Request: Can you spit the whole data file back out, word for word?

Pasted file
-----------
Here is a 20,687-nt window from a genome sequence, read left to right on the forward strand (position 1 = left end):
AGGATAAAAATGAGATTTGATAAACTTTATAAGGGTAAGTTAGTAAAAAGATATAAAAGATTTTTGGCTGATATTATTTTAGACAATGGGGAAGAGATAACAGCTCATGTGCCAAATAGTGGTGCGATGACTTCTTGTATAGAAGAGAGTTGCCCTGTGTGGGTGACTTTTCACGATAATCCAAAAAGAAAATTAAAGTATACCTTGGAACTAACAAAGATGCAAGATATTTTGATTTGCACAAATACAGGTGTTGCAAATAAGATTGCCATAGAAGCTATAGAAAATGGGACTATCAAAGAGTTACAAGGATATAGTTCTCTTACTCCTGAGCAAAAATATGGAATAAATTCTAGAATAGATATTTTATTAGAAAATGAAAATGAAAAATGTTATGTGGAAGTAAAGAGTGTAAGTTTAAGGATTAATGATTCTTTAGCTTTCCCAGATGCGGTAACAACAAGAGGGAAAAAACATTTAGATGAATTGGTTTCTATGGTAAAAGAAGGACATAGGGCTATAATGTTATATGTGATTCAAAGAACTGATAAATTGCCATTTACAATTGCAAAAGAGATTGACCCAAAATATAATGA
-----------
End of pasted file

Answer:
Here is a 20,687-nt window from a genome sequence, read left to right on the forward strand (position 1 = left end):
AGGATAAAAATGAGATTTGATAAACTTTATAAGGGTAAGTTAGTAAAAAGATATAAAAGATTTTTGGCTGATATTATTTTAGACAATGGGGAAGAGATAACAGCTCATGTGCCAAATAGTGGTGCGATGACTTCTTGTATAGAAGAGAGTTGCCCTGTGTGGGTGACTTTTCACGATAATCCAAAAAGAAAATTAAAGTATACCTTGGAACTAACAAAGATGCAAGATATTTTGATTTGCACAAATACAGGTGTTGCAAATAAGATTGCCATAGAAGCTATAGAAAATGGGACTATCAAAGAGTTACAAGGATATAGTTCTCTTACTCCTGAGCAAAAATATGGAATAAATTCTAGAATAGATATTTTATTAGAAAATGAAAATGAAAAATGTTATGTGGAAGTAAAGAGTGTAAGTTTAAGGATTAATGATTCTTTAGCTTTCCCAGATGCGGTAACAACAAGAGGGAAAAAACATTTAGATGAATTGGTTTCTATGGTAAAAGAAGGACATAGGGCTATAATGTTATATGTGATTCAAAGAACTGATAAATTGCCATTTACAATTGCAAAAGAGATTGACCCAAAATATAATGA